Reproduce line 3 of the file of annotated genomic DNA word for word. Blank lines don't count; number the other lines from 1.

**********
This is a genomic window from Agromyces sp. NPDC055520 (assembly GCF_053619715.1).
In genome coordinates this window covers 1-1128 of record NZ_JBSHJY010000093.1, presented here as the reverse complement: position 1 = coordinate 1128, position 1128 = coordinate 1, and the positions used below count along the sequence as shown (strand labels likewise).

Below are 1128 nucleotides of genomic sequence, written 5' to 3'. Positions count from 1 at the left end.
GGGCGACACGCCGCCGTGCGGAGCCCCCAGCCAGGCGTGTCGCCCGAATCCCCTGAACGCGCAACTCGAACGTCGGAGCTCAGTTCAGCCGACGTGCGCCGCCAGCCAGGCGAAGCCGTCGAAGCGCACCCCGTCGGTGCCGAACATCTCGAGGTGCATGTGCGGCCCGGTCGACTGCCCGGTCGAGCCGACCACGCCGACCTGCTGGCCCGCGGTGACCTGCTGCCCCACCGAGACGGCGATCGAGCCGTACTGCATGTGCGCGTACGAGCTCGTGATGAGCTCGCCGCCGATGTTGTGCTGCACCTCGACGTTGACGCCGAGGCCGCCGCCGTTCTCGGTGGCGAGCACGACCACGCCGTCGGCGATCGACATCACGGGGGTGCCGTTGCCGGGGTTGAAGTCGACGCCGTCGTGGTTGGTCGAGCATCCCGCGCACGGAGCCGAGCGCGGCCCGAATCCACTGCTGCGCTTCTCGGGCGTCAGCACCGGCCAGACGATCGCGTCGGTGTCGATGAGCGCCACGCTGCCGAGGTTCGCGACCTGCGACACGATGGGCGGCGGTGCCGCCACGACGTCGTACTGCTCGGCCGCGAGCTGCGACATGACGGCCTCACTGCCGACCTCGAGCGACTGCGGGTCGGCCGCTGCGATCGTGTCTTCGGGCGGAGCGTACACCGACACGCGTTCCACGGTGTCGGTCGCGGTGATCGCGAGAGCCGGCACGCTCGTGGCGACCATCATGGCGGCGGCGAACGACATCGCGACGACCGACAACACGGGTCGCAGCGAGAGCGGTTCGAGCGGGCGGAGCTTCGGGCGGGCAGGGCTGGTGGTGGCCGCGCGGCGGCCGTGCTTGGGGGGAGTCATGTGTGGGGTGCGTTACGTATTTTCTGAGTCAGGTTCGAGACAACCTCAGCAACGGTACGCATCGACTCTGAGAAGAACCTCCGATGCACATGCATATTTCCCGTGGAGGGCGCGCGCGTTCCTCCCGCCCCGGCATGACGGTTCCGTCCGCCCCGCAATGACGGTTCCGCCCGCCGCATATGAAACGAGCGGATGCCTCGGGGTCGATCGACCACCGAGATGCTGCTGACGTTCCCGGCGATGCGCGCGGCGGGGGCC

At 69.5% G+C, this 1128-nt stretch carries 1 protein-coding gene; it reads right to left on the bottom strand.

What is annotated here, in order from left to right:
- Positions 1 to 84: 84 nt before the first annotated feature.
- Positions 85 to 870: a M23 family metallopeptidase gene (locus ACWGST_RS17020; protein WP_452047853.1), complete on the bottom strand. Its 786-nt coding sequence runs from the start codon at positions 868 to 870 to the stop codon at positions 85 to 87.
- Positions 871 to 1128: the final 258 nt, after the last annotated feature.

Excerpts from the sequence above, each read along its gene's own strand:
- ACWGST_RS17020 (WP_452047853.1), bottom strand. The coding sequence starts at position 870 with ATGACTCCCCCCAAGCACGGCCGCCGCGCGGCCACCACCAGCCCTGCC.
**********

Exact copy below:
Below are 1128 nucleotides of genomic sequence, written 5' to 3'. Positions count from 1 at the left end.